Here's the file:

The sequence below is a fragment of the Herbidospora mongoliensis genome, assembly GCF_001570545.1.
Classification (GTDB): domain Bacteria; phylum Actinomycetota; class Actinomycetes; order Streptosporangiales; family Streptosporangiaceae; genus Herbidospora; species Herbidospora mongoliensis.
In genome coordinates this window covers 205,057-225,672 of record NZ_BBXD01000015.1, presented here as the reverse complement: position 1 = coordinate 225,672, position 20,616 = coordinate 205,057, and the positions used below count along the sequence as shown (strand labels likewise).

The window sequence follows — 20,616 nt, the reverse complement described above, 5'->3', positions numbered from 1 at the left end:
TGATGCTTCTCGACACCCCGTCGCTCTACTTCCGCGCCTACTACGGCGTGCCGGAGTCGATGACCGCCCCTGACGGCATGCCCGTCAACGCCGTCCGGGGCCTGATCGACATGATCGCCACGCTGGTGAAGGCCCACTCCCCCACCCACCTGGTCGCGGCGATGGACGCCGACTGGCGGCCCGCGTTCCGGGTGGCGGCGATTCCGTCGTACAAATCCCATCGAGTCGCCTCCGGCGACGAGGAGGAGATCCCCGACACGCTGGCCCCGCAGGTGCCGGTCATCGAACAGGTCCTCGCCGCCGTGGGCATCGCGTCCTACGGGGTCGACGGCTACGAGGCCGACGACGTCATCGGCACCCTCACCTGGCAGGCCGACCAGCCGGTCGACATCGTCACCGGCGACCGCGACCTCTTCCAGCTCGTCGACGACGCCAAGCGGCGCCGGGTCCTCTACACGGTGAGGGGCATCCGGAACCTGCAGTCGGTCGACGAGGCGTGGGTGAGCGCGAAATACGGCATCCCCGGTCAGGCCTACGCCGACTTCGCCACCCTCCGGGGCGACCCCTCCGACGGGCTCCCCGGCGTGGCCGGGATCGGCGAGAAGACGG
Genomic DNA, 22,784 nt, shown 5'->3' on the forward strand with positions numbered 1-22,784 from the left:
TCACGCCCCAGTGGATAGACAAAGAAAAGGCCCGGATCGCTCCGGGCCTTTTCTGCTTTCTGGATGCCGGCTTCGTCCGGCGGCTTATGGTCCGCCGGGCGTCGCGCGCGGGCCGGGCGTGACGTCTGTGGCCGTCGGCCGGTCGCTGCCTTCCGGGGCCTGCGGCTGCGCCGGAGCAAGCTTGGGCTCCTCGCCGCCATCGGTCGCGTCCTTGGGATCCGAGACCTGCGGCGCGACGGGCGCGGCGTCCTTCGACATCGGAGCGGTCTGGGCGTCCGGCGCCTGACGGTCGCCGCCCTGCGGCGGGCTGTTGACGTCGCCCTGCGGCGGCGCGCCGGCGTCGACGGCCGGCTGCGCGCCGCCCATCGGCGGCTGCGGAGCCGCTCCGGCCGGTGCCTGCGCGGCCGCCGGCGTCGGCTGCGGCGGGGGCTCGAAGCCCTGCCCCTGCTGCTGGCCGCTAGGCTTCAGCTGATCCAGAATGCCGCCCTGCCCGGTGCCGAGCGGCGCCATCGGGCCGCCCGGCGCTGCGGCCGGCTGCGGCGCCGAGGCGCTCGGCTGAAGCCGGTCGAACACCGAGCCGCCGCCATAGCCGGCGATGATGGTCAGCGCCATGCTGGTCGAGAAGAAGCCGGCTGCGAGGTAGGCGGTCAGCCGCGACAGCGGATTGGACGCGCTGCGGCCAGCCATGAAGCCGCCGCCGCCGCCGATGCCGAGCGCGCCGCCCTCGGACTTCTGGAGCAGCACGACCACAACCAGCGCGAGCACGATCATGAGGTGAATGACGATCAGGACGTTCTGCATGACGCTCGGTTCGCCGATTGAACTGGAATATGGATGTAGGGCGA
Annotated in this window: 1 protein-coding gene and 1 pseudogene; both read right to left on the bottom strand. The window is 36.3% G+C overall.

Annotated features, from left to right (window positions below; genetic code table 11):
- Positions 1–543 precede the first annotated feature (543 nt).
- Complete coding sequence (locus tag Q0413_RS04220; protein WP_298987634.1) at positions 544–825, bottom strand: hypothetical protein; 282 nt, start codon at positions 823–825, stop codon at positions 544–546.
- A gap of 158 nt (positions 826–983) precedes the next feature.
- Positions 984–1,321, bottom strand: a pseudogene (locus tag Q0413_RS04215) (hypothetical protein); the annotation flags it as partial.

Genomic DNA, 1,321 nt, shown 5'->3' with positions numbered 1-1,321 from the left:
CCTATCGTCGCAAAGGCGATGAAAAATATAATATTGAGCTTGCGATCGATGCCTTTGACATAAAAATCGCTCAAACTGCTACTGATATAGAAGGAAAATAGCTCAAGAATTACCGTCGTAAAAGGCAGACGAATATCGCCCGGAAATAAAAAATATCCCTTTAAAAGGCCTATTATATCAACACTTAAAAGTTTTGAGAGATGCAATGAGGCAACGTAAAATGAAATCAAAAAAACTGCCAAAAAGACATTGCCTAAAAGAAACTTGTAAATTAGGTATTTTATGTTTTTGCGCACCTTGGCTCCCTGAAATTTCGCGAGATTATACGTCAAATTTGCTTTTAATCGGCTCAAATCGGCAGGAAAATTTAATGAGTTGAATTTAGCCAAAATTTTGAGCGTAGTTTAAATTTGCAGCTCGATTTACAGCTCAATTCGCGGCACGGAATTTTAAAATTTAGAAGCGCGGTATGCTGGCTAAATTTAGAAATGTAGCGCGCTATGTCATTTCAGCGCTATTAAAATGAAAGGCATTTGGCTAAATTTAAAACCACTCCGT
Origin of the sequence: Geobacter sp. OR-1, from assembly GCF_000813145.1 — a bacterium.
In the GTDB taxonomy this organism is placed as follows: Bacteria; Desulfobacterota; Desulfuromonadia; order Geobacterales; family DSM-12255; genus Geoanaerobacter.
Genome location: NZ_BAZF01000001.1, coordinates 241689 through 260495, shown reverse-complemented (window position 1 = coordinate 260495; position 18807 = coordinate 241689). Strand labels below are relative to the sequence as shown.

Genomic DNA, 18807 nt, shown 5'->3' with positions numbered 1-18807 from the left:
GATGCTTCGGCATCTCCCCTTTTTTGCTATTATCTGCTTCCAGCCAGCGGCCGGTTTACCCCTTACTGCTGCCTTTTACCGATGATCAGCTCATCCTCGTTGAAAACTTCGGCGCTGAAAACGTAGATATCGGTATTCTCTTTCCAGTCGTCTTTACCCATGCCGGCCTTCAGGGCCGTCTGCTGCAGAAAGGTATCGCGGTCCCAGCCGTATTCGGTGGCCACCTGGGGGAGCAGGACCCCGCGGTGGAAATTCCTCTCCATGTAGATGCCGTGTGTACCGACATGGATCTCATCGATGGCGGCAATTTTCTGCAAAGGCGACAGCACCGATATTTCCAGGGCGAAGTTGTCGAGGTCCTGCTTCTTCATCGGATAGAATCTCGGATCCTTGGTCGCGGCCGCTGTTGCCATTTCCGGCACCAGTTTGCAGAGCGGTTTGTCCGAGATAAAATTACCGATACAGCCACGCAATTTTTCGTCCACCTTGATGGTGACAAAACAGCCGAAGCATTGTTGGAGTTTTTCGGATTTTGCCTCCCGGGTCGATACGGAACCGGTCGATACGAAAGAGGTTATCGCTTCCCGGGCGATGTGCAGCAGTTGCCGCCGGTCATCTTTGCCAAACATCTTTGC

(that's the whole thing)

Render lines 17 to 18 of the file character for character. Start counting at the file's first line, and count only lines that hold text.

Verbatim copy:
In the GTDB taxonomy this organism is placed as follows: Bacteria; Desulfobacterota; Desulfuromonadia; order Geobacterales; family DSM-12255; genus Geoanaerobacter.
Genome location: NZ_BAZF01000001.1, coordinates 241689 through 260495, shown reverse-complemented (window position 1 = coordinate 260495; position 18807 = coordinate 241689). Strand labels below are relative to the sequence as shown.